First of all, for a longer ski it has an extremely tight turn radius.  This is due to the dramatic sidecut (123/79).  Also, given the huge shovel head on the front, the Machine will be less likely to dive under deep snow, and thereby Ill be less likely to go flying over the skis like I did on those cliffs on Mt. Hunger.

Truth be told, if money was absolutely no object I might have gone for the K2 Backup.  These are slightly lighter, and received good reviews.  

Also, if I didn't already have a pair of skinny skis (my Ebay specials), then I might have strongly considered the K2 Shuksan.

Ultimately, I like the mid range weight for the Machine.  Rudy, which will still be my go-to ski for glades, can get chattery on hardpack at a mere 6lbs per pair.  In order to round out my quiver, I need a ski that leans toward being a carver, and less of a floater.  This is why I eliminated the ever popular Mt. Baker Superlight skis ( and because I couldn't find one pair for sale)  The Machines are the perfect compromise between my desire to keep the pack light, but have a ski that can cut icy slopes.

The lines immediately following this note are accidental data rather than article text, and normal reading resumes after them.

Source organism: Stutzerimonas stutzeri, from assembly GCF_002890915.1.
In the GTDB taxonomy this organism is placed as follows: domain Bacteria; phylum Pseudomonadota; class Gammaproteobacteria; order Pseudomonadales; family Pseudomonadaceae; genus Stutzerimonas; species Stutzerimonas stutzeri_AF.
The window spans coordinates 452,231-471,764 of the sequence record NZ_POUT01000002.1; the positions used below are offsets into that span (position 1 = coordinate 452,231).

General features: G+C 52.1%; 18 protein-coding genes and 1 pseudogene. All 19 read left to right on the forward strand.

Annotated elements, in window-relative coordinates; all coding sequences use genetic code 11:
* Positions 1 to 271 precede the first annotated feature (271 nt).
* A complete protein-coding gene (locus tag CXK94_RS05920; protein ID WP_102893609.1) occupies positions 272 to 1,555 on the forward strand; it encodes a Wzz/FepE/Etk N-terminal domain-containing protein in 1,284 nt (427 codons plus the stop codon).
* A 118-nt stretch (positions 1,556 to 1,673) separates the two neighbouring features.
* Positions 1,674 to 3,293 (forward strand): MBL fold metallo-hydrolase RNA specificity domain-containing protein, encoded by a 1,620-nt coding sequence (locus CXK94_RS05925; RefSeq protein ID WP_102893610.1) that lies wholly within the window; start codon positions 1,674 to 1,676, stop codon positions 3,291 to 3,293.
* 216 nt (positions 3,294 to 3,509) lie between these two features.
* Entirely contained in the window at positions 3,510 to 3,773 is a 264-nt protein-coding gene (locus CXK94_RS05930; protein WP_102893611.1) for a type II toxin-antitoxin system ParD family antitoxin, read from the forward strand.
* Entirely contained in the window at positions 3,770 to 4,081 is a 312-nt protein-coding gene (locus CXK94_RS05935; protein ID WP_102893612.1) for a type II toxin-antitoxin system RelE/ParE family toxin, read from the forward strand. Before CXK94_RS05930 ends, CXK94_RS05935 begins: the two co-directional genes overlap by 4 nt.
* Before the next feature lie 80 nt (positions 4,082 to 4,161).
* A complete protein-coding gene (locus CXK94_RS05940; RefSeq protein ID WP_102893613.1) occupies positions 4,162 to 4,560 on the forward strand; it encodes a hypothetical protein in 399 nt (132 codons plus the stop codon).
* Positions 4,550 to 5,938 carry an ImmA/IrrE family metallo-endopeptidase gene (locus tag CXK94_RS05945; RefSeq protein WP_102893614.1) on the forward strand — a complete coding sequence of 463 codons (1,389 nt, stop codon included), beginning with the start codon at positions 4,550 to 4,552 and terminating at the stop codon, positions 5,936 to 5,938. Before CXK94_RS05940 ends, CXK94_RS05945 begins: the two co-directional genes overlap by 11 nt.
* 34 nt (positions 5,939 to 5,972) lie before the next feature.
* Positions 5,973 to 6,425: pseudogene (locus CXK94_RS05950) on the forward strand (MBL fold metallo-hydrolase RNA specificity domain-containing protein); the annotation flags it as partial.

My new G3 Onyx bindings, and Garmont Megaride boots have been enough to handle the nameless Ebay skis, which are about the same weight, so I'm not worried about the ski being too much for my backcountry boots.  This might be a concern with a juicier boot.

This brings us to my final note, and another backcountry vocabulary moment.  This one is brought to you by the word "juicy".  Skiers use this one alot for skis that like to wander, boots that are too weak, or whenever they can't think of the right word.  For example, "I kept turning some tight lines in the icy coulior, but then the skis got all juicy on me."

This is the point at which you can look your friend in the eye and knowingly repeat your other key phrase, "Torsional rigidity, my friend, torsional rigidity..."  They might even think you know what you're saying.  Until they find out that you ski at Blue Hills.

1 comment:

  1. Any chance you'd share the location of skiable spots in Blue Hills reservation? We've got a big snow coming!